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Table 4 Data extraction table for included studies

From: Barriers and facilitators to adherence to walking group exercise in older people living with dementia in the community: a systematic review

Author(s) and year Study design Aim of the study Type of intervention Sample details Main barriers Key facilitators Adherence data
van Uffelen et al. 2009 [44] RCT with a factorial design To examine feasibility of regular moderate-intensity walking program, to assess association of exercise attendance and cognition 1 year, twice a week, 60 min, moderate intensity walking program vs. low intensity activity program 122 Lack of interest
Weather
Walking difficulties
Health-related problems
Keeping up to date with participants’perceptions about the program and how they are coping with exercise intensity
Attending at least one session – trying exercise
Median attendance 71%
van Uffelen 2008 [46] Double blind randomized placebo-controlled trial To examine effect of aerobic exercise or vitamin B supplementation on cognitive function 1 year, twice weekly, group based, moderate-intensity walking program vs. low intensity placebo activity program and vitamin B supplementation or placebo 152 Illness
Too busy
Location too far
Uncomfortable intensity
Health-related problems
Living with a partner Median session attendance 63%
Bantry White and Montgomery 2016 [35] Mixed-methods study Wandering, getting lost and hence being restricted from walking can be a barrier to walking outdoors alone Self-administered questionnaire 14 professionals Factors associated with getting lost and of harm while missing Ensuring safe physical environment and appropriate landscape and surfaces to walk on, schedule adverse risks objectively – safe walking assessment, tailoring walks and assessments to individual circumstances Not reported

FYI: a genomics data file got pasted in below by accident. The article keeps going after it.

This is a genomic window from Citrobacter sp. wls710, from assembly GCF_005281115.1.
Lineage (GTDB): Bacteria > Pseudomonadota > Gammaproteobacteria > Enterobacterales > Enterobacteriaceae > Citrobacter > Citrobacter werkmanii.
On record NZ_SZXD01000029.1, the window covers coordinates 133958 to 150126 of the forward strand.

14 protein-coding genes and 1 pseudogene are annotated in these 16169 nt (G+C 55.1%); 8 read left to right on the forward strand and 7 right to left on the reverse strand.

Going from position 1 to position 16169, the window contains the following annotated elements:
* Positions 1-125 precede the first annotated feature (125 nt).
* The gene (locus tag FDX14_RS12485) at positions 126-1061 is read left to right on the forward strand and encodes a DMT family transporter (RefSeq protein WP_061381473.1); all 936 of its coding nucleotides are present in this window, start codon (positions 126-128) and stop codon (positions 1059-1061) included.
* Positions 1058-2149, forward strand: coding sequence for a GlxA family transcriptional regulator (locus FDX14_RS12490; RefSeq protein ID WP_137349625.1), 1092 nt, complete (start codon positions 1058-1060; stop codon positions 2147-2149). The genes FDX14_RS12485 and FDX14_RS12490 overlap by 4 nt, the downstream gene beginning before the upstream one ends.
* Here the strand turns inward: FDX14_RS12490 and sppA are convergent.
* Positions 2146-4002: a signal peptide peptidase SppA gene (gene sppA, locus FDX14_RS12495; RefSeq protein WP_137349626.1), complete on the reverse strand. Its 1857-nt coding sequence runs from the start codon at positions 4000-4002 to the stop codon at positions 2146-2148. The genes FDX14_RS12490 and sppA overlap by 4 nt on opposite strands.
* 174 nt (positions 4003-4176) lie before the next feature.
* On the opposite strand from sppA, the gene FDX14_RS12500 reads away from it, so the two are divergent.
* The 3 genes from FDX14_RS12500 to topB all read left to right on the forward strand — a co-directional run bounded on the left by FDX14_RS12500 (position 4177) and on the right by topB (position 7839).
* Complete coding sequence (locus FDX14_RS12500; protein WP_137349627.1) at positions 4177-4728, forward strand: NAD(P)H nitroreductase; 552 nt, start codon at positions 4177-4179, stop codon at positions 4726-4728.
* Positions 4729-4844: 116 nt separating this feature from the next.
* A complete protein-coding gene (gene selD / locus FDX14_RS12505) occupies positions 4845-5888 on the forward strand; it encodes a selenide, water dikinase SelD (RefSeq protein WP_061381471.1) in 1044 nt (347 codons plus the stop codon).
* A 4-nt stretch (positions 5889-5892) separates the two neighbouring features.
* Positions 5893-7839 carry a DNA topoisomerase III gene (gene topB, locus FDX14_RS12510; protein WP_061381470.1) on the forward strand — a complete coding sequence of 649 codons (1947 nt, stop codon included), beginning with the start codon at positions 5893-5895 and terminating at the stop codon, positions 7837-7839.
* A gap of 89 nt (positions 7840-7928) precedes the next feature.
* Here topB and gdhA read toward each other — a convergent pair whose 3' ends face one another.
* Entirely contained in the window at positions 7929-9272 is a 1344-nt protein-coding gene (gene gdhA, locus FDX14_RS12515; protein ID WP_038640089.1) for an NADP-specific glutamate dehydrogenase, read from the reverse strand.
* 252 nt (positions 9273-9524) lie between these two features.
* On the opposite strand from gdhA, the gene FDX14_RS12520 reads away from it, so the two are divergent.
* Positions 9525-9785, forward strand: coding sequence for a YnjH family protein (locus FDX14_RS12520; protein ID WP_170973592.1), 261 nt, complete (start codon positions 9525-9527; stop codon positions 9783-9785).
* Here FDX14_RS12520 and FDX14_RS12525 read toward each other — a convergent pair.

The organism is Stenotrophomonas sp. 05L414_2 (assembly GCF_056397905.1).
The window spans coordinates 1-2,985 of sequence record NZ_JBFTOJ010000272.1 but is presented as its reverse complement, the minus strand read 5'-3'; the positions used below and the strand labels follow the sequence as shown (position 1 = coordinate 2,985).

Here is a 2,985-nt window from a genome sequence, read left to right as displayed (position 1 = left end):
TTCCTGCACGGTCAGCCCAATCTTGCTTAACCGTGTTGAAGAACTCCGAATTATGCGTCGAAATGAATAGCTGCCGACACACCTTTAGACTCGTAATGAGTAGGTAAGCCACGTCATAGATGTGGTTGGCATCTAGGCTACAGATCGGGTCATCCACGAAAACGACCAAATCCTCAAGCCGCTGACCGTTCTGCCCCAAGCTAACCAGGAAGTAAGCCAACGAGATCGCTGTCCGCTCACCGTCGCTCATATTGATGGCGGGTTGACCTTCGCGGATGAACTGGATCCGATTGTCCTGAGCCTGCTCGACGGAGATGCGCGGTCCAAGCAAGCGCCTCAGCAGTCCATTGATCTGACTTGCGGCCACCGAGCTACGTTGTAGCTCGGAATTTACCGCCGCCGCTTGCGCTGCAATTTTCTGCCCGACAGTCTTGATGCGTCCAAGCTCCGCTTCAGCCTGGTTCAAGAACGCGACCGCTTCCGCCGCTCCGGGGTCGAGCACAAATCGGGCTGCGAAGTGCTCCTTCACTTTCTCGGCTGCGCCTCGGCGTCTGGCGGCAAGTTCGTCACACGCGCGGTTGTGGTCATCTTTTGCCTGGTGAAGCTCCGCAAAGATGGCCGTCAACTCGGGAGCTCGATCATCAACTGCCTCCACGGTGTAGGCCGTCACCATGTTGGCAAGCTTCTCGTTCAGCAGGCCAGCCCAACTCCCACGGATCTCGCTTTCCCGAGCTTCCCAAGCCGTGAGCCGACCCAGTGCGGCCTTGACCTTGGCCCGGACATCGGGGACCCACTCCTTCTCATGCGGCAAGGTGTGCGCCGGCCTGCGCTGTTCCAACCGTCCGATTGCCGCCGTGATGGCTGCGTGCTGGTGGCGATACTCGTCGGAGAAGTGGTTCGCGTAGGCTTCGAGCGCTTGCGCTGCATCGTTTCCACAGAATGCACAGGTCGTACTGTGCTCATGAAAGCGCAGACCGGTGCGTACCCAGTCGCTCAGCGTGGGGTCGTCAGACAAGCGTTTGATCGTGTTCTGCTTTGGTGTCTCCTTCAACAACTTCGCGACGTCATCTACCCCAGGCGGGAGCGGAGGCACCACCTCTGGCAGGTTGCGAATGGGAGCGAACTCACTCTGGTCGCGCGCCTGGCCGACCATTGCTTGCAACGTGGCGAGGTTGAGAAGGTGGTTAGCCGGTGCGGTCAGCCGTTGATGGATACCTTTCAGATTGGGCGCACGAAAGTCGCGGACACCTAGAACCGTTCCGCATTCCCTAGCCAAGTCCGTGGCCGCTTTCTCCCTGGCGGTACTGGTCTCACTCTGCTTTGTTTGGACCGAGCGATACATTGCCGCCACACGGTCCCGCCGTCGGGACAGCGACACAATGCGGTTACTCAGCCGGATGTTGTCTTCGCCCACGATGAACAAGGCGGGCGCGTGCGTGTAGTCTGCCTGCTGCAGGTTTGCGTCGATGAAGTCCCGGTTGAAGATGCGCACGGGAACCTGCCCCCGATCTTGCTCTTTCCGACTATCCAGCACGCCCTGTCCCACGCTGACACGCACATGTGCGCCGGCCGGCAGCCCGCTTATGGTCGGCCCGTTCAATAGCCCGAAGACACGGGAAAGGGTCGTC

Author(s) and year Study design Aim of the study Type of intervention Sample details Main barriers Key facilitators Adherence data
King et al. 2018 [37] Randomized trial To evaluate feasibility of implementing The Enhance Mobility Program 8 months, group exercise and walking (at least 20 min, at least 3 times a week) 28 Space reallocation
Adequate staffing and time needed to recruit clients to participate
Lower MMSE
Social aspect of group walking
Refreshment offer at the end of walking session
Participation on walking program ranged 0–76 days out of 96 days with the walking program (M = 20.2, SD 19.6)
McCurry et al. 2010 [42] Clinical trial To examine factors associated with adherence to walking program Walking 30 continuous mina day 66 dyads Depression
Higher behavioral disruption scores (RMBPC)
Spousal caregiver
Lower perceived stress
47% participants were still walking 5 or more days a week at 6-months follow up
Lowery et al. 2014 [41] Single blind parallel group trial To evaluate effectiveness of a simple dyadic exercise regimen Individually tailored progressive walking regimen, 20–30 min, at least 5 times a week 131 dyads Low adherence levels Carers‘involvement
Overall BPSD (behavioural and psychological symptoms of dementia) lower if adherence is maintained